Some brands just get it right. John Lewis gets Christmas and so does the Spanish Lottery. Pepsi in the Middle East gets Ramadan. Jollibee gets Valentines. Cadbury gets Diwali. British Airways gets Mother’s Day. A few examples of rare institutions that just get it. But what is it they get? Some of the campaigns done by these brands have used tear-jerking and heartwarming storytelling, some were nostalgic, others took us on magical journeys. And some were just consistently insightful.

I can’t tell you whether you need to put night working janitors into your stories, or mothers cooking for their ex-pat sons, or children who play the piano or can’t wait to gift their parents something. But what I can tell you is to be relevant, to find a shortcut to our hearts by focusing on what we actually care about, as humans not as target audiences. These things are universal and you generally don’t need a research agency to tell you what they are. Be honest. Be real. It’s the bravest thing you can do as a brand. And it’s the only thing your audience might listen to when they’re actually busy bonding with their family and friends during a very special time.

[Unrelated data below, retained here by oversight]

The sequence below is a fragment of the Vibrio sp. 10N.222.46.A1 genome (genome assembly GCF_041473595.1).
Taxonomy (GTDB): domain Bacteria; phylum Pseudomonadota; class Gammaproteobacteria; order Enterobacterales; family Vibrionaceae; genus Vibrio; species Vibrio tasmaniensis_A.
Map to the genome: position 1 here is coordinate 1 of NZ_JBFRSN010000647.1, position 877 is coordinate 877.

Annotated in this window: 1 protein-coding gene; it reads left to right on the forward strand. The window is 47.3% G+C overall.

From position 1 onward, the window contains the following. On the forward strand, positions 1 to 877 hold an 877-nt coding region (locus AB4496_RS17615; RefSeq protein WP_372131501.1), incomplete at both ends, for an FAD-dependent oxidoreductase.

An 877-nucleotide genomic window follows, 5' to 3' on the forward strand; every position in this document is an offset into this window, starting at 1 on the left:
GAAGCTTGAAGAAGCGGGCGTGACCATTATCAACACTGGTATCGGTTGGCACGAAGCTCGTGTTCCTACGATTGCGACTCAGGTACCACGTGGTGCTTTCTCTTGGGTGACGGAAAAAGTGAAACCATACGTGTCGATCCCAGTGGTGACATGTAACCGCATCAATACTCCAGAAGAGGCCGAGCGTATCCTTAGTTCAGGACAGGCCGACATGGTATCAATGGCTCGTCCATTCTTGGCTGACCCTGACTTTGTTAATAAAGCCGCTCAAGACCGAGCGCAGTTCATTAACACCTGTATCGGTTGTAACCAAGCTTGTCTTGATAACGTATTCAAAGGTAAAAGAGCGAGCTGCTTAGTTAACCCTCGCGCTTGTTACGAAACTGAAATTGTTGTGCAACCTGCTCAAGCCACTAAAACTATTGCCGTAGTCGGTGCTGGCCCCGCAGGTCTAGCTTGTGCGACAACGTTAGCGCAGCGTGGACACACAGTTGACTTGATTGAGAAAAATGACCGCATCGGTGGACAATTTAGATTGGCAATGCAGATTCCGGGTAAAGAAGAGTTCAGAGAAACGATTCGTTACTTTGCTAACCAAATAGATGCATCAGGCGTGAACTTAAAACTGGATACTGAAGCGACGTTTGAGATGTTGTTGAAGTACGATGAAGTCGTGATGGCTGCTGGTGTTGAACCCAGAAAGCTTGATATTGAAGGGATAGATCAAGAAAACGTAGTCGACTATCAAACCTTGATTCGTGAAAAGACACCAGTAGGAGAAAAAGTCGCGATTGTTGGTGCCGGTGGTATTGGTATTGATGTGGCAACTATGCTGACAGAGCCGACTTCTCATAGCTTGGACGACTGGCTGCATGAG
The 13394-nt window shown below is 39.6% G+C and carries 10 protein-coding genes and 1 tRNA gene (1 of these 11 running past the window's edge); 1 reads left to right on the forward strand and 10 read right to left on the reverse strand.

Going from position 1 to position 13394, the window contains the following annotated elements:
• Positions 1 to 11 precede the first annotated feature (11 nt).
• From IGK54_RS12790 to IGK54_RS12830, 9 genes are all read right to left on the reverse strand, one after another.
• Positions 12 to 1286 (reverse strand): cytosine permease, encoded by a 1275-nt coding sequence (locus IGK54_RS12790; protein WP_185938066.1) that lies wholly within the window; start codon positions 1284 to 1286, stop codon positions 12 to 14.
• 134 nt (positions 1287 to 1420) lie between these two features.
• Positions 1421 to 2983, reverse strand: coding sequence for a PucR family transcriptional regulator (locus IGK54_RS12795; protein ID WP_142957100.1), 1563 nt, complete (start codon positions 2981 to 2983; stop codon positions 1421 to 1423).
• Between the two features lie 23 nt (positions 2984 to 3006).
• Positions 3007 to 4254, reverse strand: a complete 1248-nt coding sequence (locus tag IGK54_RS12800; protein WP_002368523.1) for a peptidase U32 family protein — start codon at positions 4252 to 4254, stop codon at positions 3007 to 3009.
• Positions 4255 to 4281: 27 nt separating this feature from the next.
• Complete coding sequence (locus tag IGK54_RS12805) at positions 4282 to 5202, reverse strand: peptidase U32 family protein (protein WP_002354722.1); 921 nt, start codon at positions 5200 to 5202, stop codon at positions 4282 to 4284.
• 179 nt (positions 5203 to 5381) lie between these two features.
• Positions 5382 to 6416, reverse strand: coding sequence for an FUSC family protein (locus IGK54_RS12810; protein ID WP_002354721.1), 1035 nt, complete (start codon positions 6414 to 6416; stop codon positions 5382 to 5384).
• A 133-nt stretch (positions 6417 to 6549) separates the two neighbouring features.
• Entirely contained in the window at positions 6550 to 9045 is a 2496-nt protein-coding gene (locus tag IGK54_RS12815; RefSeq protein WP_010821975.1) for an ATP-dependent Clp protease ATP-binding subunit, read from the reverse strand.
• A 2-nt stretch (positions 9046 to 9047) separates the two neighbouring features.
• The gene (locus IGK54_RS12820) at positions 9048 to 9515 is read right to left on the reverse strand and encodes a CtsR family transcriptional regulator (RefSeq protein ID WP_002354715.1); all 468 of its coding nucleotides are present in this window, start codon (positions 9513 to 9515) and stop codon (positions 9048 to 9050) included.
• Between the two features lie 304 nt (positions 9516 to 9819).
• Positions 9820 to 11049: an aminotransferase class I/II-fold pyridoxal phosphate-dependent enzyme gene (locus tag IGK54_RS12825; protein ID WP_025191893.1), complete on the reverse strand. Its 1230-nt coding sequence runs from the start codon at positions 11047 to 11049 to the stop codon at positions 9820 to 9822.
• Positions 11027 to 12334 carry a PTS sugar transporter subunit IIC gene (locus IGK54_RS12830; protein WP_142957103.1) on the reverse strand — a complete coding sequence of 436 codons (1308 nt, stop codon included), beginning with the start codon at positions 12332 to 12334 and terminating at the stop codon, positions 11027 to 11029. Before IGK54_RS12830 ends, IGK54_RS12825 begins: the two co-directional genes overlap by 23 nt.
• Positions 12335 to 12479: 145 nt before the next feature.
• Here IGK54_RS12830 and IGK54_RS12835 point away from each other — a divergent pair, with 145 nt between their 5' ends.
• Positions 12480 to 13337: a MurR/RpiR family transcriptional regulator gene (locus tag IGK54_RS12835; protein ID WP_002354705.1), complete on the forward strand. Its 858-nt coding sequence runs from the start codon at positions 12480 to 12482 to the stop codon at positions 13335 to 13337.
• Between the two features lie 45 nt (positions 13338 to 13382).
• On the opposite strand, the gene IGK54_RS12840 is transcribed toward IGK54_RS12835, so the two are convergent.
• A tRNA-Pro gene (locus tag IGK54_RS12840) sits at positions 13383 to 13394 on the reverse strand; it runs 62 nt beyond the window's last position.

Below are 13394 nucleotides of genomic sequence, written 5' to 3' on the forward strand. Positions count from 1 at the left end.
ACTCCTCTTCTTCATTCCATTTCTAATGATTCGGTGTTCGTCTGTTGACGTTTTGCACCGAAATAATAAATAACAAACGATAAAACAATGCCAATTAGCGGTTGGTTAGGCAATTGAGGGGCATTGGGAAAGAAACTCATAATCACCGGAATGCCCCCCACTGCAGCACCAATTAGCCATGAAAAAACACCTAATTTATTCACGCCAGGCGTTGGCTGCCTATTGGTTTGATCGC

Ed Cheong, executive creative director, Iris

It’s that time of the year again for red and gold, packets of money and eating. Lots of eating. Unfortunately, it also seems like a tradition for brands to create awful CNY commercials filled with dated tropes. Cue inquisitive aunties and ungrateful kids living abroad.

Just stop it already.

Perhaps we can learn from the recent Christmas spot by a humble hardware store in Wales. With a tiny production budget, Hafod won the Christmas showdown against the likes of mighty John Lewis by focusing on the heart of why us humans love Christmas. The endearing message of “Be a kid this Christmas” isn’t the brainchild of complex strategic posturing. What it does is simply cut through the clutter with its innocence and a wonderful cover of Alphaville’s Forever Young.